The Hamilton County Commission will vote Wednesday on the fiscal year 2020 county budget, but the outcome may not be black and white.
County Mayor Jim Coppinger's proposed $819 million budget includes a highly debated 34-cent property tax rate increase to benefit Hamilton County Schools, which may cause the otherwise conservative budget to fail or be delayed.
Because of the controversy surrounding the education portion of the budget, some commissioners have entertained ways to pass the overall budget, but not the $443 million proposed education budget, which is up from $390 million this year.
District 8 Commissioner Tim Boyd, who has been outspokenly opposed to any tax increase throughout the budget process, told the Times Free Press on Tuesday that he would consider separating the education budget from the overall county budget if "the conversation wasn't going the right way" during the Wednesday commission meeting, to avoid the county entering a continuation budget.
"There are a couple of things that commissions can do as far as budgets go, and one of the things that they can do is split the budget proceduraly and vote on just the county portion and just the education portion," Boyd said. "Depending on how things go, there's a possibility that I would make a motion to split the vote to go ahead and pass the balanced county budget and let the county government get on with business without a continuation budget then we look at voting on the school board portion and, if it fails, send it back to them."
County Attorney Rheubin Taylor said that while it is possible under parliamentary procedure to isolate part of the budget, money cannot actually be appropriated or fully accessed under the budget until an inclusive budget is passed.
Other commissioners gave a mixed review of the separate budgets idea.
Hamilton County Schools budget highlights
Hamilton County Schools proposed budget highlights:
› 5% pay raise for certified staff and a 4% bump for classified staff
› 350+ additional positions, including 11 art teachers, 14 school counselors, 10 special education teachers, 10 social workers, 15 truancy officers, 9 assistant principals and literacy interventionists for all 42 elementary schools
› Eliminating general education school fees
› $5.1 million to provide a laptop for every middle and high school student
› $3 million for capital maintenance and an additional $15 million from the general fund balance for capital projects
"I will not support a tax increase at all," District 1 Commissioner Randy Fairbanks said, not committing to a stance on the alternative. "I don't know how [the vote] will go, or what alternatives will come up or that I'll support, but I won't support a tax increase at all this year."
District 6 Commissioner David Sharpe, who has supported the tax increase since the budget was proposed, said that he does not see the value in an amended or diluted version of the current budget or a continuation.
"I don't know why we would do that. Commissioner Boyd proposed the resolution that we extend the amount of time from the first reading of the budget to the vote, and now all of the sudden he thinks we need more time? That should have been in the original resolution," Sharpe said, adding that he would be hesitant to consider an amended version of the education budget. "I've been all in from the beginning for this proposed budget, and that's because I truly believe that it provides the tools necessary to really elevate public education in Hamilton County. If it becomes some watered-down version that doesn't really provide those tools necessary, I'd really have to think twice about it. I'm not in the game of raising taxes just to raise taxes."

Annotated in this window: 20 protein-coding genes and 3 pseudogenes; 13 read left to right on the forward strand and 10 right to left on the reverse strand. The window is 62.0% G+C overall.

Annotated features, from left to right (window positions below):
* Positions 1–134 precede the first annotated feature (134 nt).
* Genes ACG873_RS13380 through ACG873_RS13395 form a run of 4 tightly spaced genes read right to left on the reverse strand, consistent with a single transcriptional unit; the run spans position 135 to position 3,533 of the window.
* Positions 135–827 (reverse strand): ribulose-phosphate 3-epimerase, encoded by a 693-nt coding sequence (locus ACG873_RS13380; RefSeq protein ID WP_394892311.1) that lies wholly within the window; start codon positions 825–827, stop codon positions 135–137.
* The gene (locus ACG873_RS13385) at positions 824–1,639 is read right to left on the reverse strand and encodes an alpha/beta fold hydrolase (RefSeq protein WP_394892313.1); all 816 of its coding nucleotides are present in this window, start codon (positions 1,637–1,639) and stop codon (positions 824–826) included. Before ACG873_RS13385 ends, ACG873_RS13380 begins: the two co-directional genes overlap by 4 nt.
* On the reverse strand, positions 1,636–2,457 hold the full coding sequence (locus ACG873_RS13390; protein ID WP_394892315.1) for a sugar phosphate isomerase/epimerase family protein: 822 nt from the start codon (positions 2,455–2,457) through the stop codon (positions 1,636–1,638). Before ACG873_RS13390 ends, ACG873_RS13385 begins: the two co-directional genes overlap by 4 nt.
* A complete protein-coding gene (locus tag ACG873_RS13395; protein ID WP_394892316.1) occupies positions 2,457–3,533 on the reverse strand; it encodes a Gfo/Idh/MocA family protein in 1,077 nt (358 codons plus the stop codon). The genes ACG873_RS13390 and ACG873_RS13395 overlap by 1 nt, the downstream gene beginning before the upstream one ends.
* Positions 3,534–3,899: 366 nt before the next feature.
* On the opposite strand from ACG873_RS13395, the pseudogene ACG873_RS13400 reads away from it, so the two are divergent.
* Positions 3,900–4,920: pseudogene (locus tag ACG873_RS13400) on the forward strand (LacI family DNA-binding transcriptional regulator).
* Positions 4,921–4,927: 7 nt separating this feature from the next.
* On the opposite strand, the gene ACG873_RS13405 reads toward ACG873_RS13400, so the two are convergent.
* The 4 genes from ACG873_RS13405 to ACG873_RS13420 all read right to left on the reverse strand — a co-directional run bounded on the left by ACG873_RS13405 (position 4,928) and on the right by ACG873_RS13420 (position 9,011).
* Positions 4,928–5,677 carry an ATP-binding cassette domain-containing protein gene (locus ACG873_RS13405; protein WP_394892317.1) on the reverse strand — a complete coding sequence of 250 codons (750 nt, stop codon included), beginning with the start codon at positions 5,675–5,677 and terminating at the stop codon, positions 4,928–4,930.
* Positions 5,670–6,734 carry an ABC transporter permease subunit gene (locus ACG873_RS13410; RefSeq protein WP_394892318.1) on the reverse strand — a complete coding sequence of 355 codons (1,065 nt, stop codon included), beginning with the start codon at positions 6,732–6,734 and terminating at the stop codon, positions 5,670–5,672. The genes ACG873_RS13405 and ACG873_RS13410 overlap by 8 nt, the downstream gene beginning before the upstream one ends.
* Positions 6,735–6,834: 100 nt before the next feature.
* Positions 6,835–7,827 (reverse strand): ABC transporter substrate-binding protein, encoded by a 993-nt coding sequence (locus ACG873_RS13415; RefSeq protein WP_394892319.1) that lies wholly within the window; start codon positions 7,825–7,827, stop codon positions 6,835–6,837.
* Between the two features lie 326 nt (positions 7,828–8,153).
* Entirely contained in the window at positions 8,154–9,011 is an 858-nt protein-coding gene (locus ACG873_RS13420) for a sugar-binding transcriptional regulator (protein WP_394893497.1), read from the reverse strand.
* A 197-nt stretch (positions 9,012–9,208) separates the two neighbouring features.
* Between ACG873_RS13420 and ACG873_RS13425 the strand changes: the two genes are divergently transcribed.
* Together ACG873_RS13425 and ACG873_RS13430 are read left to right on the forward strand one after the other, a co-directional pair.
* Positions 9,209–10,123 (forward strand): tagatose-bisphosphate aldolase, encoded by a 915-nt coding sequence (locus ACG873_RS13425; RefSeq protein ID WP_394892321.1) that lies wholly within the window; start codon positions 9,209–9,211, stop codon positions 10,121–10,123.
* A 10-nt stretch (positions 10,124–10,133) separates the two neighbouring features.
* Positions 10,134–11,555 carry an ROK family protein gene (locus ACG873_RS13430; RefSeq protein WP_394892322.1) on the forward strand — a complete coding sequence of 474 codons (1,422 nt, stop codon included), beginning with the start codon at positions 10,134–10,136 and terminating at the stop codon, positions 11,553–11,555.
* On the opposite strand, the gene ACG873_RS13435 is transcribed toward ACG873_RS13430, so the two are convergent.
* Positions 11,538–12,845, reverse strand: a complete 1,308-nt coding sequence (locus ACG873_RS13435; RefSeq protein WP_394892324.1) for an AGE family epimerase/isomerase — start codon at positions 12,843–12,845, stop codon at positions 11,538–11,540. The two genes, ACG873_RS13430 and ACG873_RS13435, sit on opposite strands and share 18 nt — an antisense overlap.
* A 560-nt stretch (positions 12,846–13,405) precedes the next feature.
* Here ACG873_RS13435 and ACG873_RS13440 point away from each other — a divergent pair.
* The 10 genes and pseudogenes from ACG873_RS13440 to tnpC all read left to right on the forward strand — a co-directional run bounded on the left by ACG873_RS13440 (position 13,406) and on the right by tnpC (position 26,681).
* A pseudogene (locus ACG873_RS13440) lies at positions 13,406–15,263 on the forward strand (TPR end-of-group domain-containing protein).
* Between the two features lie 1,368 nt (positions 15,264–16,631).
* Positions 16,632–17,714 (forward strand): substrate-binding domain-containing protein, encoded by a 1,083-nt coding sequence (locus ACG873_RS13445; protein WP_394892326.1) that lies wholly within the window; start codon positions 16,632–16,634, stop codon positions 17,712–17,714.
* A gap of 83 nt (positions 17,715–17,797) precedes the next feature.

Boyd also told the Times Free Press that other commissioners were considering alternatives to approving or voting down the budget, but he would not provide further details. Sharpe, Fairbanks, Chairwoman and District 7 Commissioner Sabrena Smedley and District 9 Commissioner Chester Bankston would not confirm any other potential alternatives.
District 2 Commissioner Chip Baker, District 3 Commissioner Greg Martin, District 4 Commissioner Warren Mackey and District 5 Commissioner Katherlyn Geter did not respond to calls Tuesday.
According to the most recent statements by each commissioner, four (Fairbanks, Smedley, Boyd and Bankston) are against the budget as proposed with the tax increase, three (Mackey, Geter and Sharpe) are in favor and two (Baker and Martin) have not shared how they will vote.
Aside from schools, the county's proposed operational budget focuses primarily on public safety, which accounts for 14% of the overall budget, including a more than $3.5 million, or 6.4%, increase for the sheriff's office over the 2019 operating budget.
The sheriff's significant portion of the budget includes:
» $404,000 for six new positions (two patrol officers, two corrections officers and two school resource officers)
» $380,000 for the FUSE mental health program
» $854,000 for a 5% pay raise to all sworn personnel
» $1.9 million in additional compensation to raise the salaries of more tenured personnel to balance wages
Contact Sarah Grace Taylor at email@example.com or 423-757-6416. Follow her on Twitter @sarahgtaylor.